Rain and more rain. And cold.
Once I realized my plan to meander in the country, visiting a number of nurseries, was not the best idea, I moved into my default activity: reading.
I interspersed reading time with some cleaning, baking muffins, writing a letter, and even doing some work at my desk, but the hours were deliciously book-filled.
May I recommend:
1. Exit West a novel by Mohsin Hamid. Set in an unnamed war torn city the story focuses on a young couple who decide to flee. They hear whispers about a mysterious door (Think C.S. Lewis's Lion, Witch and the Wardrobe.) that can lead to a new life. The first door is not the final door, however, and this book, which is an amazing combination of metaphor, fantasy, and reality, illuminated the courage and resilience needed to be an immigrant today. Excellent!
2. Hourglass, Time Memory, Marriage, a memoir by Dani Shapiro. I am a huge fan of her earlier book, Still Writing, The Perils and Pleasures of a Creative Life. How much room do I have for quotes from this earlier book, which, I think, I need to read again?
We are part of a great tapestry of those who have
preceded us. And so we must ask ourselves: Are
we feeling with our minds? Thinking with out hearts?
Making every empathic leap we can? Are we witnesses
to the world around us? Are we climbing on the
shoulders of those who paved the way for us? Are
we using every last bit of ourselves, living these lives
of ours, spending it spending it all, every single day?
The new book is about how marriage is transformed over time, and all of us who are or who have been married understand that premise. The book, never sappy, becomes a love letter, but not without misspelled moments or words mistakenly left out. She explores a question we all wonder about our spouses now and then, "Do I know you?" and life goes on.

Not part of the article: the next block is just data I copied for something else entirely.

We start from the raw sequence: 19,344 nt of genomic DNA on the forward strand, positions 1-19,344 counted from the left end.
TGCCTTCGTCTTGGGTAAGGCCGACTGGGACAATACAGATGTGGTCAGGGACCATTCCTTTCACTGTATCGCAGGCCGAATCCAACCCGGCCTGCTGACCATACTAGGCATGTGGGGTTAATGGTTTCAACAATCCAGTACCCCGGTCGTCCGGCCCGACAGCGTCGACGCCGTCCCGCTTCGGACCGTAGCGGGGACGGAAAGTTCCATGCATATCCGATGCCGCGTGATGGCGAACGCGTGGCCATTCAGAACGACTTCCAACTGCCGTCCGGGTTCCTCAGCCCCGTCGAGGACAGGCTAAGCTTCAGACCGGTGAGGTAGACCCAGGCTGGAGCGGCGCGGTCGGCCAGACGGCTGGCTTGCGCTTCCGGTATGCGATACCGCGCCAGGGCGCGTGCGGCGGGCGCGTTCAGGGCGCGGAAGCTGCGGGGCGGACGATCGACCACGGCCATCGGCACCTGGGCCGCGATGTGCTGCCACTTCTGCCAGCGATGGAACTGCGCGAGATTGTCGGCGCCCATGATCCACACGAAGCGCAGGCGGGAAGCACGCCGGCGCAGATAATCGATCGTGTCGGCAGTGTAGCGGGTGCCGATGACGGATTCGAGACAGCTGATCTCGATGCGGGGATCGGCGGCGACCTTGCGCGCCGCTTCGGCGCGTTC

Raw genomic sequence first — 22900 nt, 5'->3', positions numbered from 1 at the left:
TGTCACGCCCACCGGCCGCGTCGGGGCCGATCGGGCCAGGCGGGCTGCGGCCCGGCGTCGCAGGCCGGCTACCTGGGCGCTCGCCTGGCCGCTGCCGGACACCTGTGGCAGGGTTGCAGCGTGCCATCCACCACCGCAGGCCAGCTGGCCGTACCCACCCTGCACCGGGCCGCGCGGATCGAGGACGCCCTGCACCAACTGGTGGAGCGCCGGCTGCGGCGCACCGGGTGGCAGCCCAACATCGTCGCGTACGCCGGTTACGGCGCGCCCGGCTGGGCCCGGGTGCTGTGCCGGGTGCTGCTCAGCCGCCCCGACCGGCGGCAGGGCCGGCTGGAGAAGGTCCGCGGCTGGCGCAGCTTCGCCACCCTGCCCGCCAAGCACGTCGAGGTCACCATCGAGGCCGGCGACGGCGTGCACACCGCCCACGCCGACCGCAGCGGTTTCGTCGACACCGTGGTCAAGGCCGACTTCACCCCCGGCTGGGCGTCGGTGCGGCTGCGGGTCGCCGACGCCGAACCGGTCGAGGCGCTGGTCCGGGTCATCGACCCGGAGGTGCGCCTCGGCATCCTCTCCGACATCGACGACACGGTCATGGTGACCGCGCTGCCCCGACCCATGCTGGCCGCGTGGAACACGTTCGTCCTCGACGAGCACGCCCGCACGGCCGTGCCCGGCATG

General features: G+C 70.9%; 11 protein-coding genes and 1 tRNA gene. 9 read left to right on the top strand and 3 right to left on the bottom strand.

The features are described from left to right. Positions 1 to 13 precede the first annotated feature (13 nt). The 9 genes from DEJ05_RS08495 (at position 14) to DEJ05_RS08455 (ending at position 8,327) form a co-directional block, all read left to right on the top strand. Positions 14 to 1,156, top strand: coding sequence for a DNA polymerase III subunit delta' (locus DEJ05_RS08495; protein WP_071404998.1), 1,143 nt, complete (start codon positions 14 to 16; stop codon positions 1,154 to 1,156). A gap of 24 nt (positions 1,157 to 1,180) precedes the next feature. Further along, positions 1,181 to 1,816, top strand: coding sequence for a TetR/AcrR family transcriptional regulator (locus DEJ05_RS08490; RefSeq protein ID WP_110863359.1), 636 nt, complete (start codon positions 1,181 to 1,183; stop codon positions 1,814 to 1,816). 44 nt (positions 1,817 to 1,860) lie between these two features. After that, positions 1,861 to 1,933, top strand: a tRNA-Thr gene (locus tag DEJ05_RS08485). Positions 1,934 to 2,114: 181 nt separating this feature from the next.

3. The Professor's House, Willa Cather's seventh novel and perhaps my favorite. I am reading all of her novels in the order in which they were written and could hardly wait to get to this one, which I loved when I read it the first time many years ago. Perhaps I love it because of the professor's attachment to his third floor study, even after his wife moves into a new house. As in all of her books, politically incorrect references are sometimes made, but reflective of her time. Read on, anyway. This is the line that sticks with me in this study of emotional dislocation and renewal:
The heart of another is a dark forest, always, no
matter how close it has been to one's own.
The next Cather book is My Mortal Enemy.
4. The Listening Life, Embracing Attentiveness in a World of Distraction by Adam S. McHugh. This is my book of choice right now during my morning meditation time. My favorite chapters so far are "Listening to God" and "Listening to Others," but there is also an excellent section about the seasons in "Listening to Creation." My prayer is that this book will help me evolve into a better listener. McHugh reminds us:
When we listen to people, we are embracing
them as whole, not fractions, even if they offer
only a small part of themselves to us. That small
part is attached to big parts, big memories, big
stories, big feelings, big losses, and big dreams.
5. On Writing, A Memoir of the Craft by Stephen King. I have never read one of King's bestselling novels and more than likely I won't read any in the future, but I value his passion for writing, reading, life.
I ended the weekend satisfied and restored and with fewer books on my ever-growing stack.
A Side Note
A few weeks ago on the radio program "Wait, Wait Don't Tell Me," they suggested the best second line for any book is "And then the murders began." For example, the first line in The Professor's House is "The moving was over and done." Now add, "And then the murders began." Try it with a favorite book or one you are currently reading. A fun twist!